1. Hammerknuden

Hammerknuden or just "Hammeren" is a giant piece of granite bedrock that forms the north western tip of Bornholm.

It rises to 82 meters above sea leve at the highest point at the lighthouse Hammer Fyr (in Danish).

Hammerknuden was formed by glaciers during the ice age. The glaciers moved in from north east to south west and wore down the rocks resulting in a gently rising coastline with skerries to the north and east. To the west where the rock was sheltered from the moving ice only the sea have eroded the rocks. Here the granite rises steeply and provides a good nesting area for numerous sea birds. In many places the rock surface still show the scars from glacial abrasion in the form of long lines.

Where the soil is thin above the bedrock and water is sparse you will see rocky heath with heather, crowberries, juniper and common broom. In other places mixed forest, wet heath and lush valleys can be found. These varied habitats in such a limited area results in a great variety of plant and animal species.

Human activity have marked Hammeren through centuries. The most visible signs of this are the ruins of the church Salomons Kapel (in Danish) as well as the two lighthouses and several quarries.

Hammerknuden is separated from the rest of Bornholm by a rift valley. Bornholms largest lake Hammersø (in Danish) is situated in the bottom of this valley.

There are numerous footpaths on Hammeren. One popular hike follows the marked path along the coast and back via Hammersø.


2. Hammer Fyr lighthouse

Hammerfyr is situated at the highest point on Hammerknuden, 82 meters above sea level. Adjacent to the lighthouse you find the lighthouse keepers house and lodgings for asistant light keepers. The lighthouse was built in 1872 from local granite and guided the ships on the Baltic Sea until 1990 when it was decommissioned. The lighthouse now belongs to the Danish Nature Agency and is accessible to the public when weather permits.


3. Krystalsøen

Krystalsøen (The Crystal Lake) is a small lake situated on a high plateau in an old quarry. The quarry used to be called Sibirien (Siberia) due to the barren, cold and windy conditions experienced in the winter. This is the oldest quarry on Hammerknuden. Quarrying began in 1872 to supply stones for Hammer Fyret lighthouse. From the plateau there is a great view over the lakes Opalsøen and Hammersøen as well as Sandvig and the surrounding landscape.


4. Opalsøen

Opalsøen (The Opal Lake) was created by the quarrying activities and shows how big this industry used to be. The nearby harbour Hammerhavn was built in 1891-92 and was used to ship the stones. The quarry employed hundreds of men and the whole area between the quarry and the harbour was occupied by buildings for administration, steamworks and smithies. The granite was transported to the harbour via minecarts and broken down to cobblestones and chippings before being shipped off. The quarry was active from the 1880s and until 1970 where the industry ceased due to conservation efforts. Now the old quarry functions as a recreative area - swimming is allowed and the bravest swimmers jump into the lake from the steep cliffs.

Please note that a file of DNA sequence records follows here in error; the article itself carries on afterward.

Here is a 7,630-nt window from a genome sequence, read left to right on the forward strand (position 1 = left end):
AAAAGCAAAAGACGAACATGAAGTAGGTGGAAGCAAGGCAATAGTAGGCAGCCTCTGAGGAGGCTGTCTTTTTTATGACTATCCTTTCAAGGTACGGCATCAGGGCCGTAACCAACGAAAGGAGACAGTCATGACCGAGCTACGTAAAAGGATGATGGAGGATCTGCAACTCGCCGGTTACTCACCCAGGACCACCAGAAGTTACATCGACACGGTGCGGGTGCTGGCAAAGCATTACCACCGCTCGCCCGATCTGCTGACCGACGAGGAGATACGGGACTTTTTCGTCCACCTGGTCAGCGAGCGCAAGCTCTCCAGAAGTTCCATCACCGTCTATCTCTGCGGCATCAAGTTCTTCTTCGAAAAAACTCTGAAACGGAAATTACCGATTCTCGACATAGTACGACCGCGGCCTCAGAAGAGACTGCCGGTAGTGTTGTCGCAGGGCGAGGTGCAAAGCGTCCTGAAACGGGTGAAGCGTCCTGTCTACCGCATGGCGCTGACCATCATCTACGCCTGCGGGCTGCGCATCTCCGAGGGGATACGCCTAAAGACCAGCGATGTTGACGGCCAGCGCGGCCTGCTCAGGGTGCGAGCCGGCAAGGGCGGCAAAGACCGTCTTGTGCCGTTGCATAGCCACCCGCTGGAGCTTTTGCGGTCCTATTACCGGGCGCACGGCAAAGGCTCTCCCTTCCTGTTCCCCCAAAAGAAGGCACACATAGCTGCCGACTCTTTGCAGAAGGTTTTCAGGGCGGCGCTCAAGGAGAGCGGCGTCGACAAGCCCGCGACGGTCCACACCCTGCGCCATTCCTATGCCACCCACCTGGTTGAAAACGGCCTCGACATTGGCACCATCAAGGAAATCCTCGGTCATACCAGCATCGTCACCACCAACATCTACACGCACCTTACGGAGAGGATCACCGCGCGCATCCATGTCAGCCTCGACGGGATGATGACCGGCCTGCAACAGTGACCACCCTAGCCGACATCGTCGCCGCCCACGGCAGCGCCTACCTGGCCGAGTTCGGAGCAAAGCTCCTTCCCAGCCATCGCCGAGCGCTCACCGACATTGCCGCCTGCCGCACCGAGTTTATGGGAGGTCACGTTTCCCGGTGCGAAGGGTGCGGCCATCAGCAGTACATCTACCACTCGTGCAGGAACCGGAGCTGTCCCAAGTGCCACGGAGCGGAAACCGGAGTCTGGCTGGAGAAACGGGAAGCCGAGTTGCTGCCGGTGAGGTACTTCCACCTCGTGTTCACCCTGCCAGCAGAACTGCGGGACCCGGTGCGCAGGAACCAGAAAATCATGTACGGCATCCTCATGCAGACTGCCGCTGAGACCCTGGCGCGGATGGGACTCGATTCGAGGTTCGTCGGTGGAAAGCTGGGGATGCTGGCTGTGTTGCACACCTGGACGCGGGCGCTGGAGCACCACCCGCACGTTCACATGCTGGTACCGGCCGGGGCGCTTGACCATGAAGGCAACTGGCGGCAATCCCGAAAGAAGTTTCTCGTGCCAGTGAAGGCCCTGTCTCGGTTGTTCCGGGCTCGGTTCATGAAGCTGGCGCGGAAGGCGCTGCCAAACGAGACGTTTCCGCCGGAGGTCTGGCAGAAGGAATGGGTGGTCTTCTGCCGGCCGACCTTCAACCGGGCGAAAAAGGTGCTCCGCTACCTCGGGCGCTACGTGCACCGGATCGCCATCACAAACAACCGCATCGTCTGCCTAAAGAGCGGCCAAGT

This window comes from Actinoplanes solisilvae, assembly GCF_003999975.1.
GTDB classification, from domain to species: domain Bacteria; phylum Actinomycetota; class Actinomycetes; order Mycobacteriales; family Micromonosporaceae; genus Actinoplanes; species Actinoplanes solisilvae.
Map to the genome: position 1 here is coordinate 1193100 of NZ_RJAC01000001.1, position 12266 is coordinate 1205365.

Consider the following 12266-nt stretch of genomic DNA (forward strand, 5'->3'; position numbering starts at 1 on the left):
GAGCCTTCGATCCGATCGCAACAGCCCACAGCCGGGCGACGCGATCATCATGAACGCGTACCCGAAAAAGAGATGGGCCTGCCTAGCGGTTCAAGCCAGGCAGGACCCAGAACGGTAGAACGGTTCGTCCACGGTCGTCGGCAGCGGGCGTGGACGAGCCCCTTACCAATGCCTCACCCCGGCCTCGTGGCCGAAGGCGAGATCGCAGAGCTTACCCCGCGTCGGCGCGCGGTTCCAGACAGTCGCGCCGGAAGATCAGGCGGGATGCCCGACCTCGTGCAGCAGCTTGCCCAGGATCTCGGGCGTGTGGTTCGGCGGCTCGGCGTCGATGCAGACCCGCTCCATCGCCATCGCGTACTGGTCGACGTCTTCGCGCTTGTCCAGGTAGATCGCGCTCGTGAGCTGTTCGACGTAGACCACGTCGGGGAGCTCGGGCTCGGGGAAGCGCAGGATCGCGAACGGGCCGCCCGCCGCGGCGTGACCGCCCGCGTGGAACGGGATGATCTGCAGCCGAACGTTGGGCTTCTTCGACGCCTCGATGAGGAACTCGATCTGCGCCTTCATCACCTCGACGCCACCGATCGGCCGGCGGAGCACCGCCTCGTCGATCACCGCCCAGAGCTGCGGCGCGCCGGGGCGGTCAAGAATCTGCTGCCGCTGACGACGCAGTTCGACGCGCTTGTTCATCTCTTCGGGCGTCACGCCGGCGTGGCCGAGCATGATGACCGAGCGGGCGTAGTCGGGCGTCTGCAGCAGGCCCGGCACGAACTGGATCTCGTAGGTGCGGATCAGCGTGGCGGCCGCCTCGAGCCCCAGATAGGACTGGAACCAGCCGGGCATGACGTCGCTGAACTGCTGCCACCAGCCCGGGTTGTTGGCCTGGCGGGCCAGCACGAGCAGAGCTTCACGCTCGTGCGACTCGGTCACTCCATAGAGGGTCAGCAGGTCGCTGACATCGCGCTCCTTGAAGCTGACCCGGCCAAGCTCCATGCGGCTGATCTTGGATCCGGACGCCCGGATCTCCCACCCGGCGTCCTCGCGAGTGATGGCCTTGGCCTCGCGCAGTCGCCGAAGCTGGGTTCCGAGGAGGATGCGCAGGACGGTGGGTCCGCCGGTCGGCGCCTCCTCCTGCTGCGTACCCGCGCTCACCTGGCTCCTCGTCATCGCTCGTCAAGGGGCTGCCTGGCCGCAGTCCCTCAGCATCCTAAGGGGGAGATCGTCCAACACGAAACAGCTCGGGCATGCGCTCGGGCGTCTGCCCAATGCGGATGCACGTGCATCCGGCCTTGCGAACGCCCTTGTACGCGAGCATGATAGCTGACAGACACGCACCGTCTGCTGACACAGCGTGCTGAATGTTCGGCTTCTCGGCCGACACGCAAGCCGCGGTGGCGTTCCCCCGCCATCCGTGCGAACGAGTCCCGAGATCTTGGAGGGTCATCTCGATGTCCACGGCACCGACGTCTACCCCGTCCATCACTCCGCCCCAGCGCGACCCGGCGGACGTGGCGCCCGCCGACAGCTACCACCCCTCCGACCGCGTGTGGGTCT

5. Hammersøen

Hammersøen is Bornholms largest lake. Fishing is allowed with a special fishing license.

The depth is up to 13 meters and the lake is situated 8 meters above sea level. Bathing is not allowed.


6. Hammerhavn

The harbour Hammerhavn in Sænebugten (Sæne Bay) was built in 1891-92 to ship stones from the quarries. Today it is a small marina and in the summer guided boat tours departs from the harbour. Read more at: www.hammerhavnensbaadfart.dk (in Danish).


7. Salomons Kapel

Salomons Kapel (Solomons Chapel) is the ruins of a small church from the 1300s. The chapel was probably built in connection to the large herring market at Hammerknuden and was built next to a holy spring. The herring trade was a big industry in medieval Europe since the catholic church did not allow the consumption of meat during the many annual fasting days. Fish was allowed however, so the salted baltic herring was exported to much of Europe.


8. Hammerodde Fyr

The lighthouse Hammerodde Fyr was built in 1895 as a supplement to Hammer Fyr. The tower is 12 meters tall and are used both as a lighthouse and for observing ships. The lighthouse signals with two flashes every tenth second.


9. Langebjerg

Langebjerg (Long Hill or Long Mountain) can be seen in the foreground on the photo above. It is a long hill with exposed bedrock. According to a childrens book from 1946 the hill is home to the troll Krølle Bølle and his family. The Elder-Flowered Orchid (dactylorhiza sambucina) grows on Langebjerg. This orchid is quite rare in Denmark.


10. Hammershus Castle

Hammershus Castle is Denmarks largest castle ruins. The castle is situated on a lonly rocky knoll 70 meters above sea level. Archaeological surveys indicate that the castle was built around 1300 A.D., probably by Arch Bishop Jens Grand. At that time most of Bornholm was owned by the church, and there was hostilities between church and crown. Hammershus became strategically important in the struggle between church and king that lasted for centuries. The castle changed hands now and then but it always ended up in the churchs possesion. But from 1525 the castle was in the hands of german merchants and later the crown. During a brief occupation it was under Swedish control.